1. Not finding help here? Sign up for a free 30min tutor trial with Chegg Tutors
    Dismiss Notice
Dismiss Notice
Join Physics Forums Today!
The friendliest, high quality science and math community on the planet! Everyone who loves science is here!

Integral (cos x)^2 dx

  1. Apr 28, 2004 #1
    Do any one have an idea how to calculate integral of (cos x)^2 ? Or is it even possible? I tried some substitutions and/or rules of trigonometry, like cosxcosx+sinxsinx=1, but it didn't help. Thank you!
     
  2. jcsd
  3. Apr 28, 2004 #2

    mathman

    User Avatar
    Science Advisor
    Gold Member

    cos2x+sin2x=1
    cos2x-sin2x=cos2x
    Therefore cos2x=(1+cos2x)/2

    I'll let you finish.
     
  4. Apr 28, 2004 #3
    Thank you. :) integral (cos x)^2 dx
     
    Last edited by a moderator: Feb 17, 2008
  5. Mar 3, 2008 #4
    dont you have to use half angle identities to get integral of cos^2 ?
     
  6. Mar 3, 2008 #5

    HallsofIvy

    User Avatar
    Staff Emeritus
    Science Advisor

    No, double angle formulas as mathman said.
     
  7. Mar 5, 2008 #6
    an easy way to remember the solution to this common integral, when integrating over a whole period:

    cos^2 x + sin ^2 x =1
    [tex] \int cos^2 x = \int sin^2 x [/tex]
    , at least when you integrate over a whole period

    [tex] \int cos^2 x + \int sin^2 x =[/tex] length of a period

    so the integral gives length of a period divided by 2
     
  8. Mar 5, 2008 #7
    Why does this thread have over 16,000 views?

    edit: Oh, it's four years old.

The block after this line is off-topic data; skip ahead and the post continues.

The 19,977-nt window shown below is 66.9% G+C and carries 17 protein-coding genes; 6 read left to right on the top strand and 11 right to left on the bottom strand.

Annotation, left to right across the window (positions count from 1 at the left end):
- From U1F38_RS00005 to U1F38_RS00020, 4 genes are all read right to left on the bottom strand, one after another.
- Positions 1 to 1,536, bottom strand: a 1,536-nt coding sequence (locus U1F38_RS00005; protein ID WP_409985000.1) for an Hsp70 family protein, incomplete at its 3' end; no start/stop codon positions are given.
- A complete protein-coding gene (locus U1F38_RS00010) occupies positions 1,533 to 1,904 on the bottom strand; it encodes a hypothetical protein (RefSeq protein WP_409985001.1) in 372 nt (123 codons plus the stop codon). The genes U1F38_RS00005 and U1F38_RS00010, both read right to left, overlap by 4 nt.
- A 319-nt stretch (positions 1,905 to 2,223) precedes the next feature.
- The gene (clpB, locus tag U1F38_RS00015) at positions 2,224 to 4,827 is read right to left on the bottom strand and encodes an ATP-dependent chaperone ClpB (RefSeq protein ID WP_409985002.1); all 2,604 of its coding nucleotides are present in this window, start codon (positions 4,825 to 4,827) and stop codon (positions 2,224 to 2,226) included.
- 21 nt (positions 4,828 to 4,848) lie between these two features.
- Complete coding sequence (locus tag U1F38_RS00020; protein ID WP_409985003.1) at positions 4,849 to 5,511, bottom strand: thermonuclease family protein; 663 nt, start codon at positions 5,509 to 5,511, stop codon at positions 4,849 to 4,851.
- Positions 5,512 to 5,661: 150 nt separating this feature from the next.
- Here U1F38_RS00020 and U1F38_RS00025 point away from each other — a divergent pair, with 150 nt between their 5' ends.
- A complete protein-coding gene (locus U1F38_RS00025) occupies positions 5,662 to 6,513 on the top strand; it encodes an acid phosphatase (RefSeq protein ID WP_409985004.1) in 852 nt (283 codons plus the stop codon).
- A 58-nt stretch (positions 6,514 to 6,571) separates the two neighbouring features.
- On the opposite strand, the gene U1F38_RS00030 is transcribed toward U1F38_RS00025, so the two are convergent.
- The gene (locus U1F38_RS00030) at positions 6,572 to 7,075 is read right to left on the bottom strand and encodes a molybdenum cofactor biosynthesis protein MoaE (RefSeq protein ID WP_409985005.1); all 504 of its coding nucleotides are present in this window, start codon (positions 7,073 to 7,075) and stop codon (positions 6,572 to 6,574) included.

9. Sep 13, 2009 #8
    First use the half-angle formula to change the cos(x)^2 to (1+cos(2x))/2...
    This will allow you to break the integral into two seperate problems much easier to solve
    integral{ 1/2dx + integral{ cos(2x)dx
    Then you will have x/2 + (sin(2x)/2) + C
     
  10. Sep 13, 2009 #9
    What the, that's not even correct. If you're gonna revive a 5-year old thread, at least make sure you don't have arithmetic errors.
     
  11. Sep 14, 2009 #10
    sin(2x)/4 ;)
     
  12. Feb 22, 2010 #11
    use the euler's formula

    cos x= [e^ix+e^-ix ]
    [-------------]
    [ 2 ]
     
    Last edited by a moderator: Mar 8, 2012
  13. Feb 22, 2010 #12
  14. Feb 22, 2010 #13

    Redbelly98

    User Avatar
    Staff Emeritus
    Science Advisor
    Homework Helper

    This is crazy. The very first reply, post #2, answered the question. Six years ago!
     
Know someone interested in this topic? Share this thread via Reddit, Google+, Twitter, or Facebook

Have something to add?



Similar Discussions: Integral (cos x)^2 dx
  1. Integral of cot(x)^2 dx (Replies: 22)

Loading...